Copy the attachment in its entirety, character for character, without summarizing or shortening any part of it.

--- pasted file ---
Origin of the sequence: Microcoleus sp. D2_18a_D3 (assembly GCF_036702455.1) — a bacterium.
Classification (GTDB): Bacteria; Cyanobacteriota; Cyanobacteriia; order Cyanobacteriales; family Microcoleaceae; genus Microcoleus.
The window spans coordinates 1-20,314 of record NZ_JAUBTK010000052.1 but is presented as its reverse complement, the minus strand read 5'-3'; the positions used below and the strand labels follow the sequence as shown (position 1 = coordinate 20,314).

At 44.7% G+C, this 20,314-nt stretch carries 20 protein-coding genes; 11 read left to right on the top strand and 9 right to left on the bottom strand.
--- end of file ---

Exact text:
Origin of the sequence: Microcoleus sp. D2_18a_D3 (assembly GCF_036702455.1) — a bacterium.
Classification (GTDB): Bacteria; Cyanobacteriota; Cyanobacteriia; order Cyanobacteriales; family Microcoleaceae; genus Microcoleus.
The window spans coordinates 1-20,314 of record NZ_JAUBTK010000052.1 but is presented as its reverse complement, the minus strand read 5'-3'; the positions used below and the strand labels follow the sequence as shown (position 1 = coordinate 20,314).

At 44.7% G+C, this 20,314-nt stretch carries 20 protein-coding genes; 11 read left to right on the top strand and 9 right to left on the bottom strand.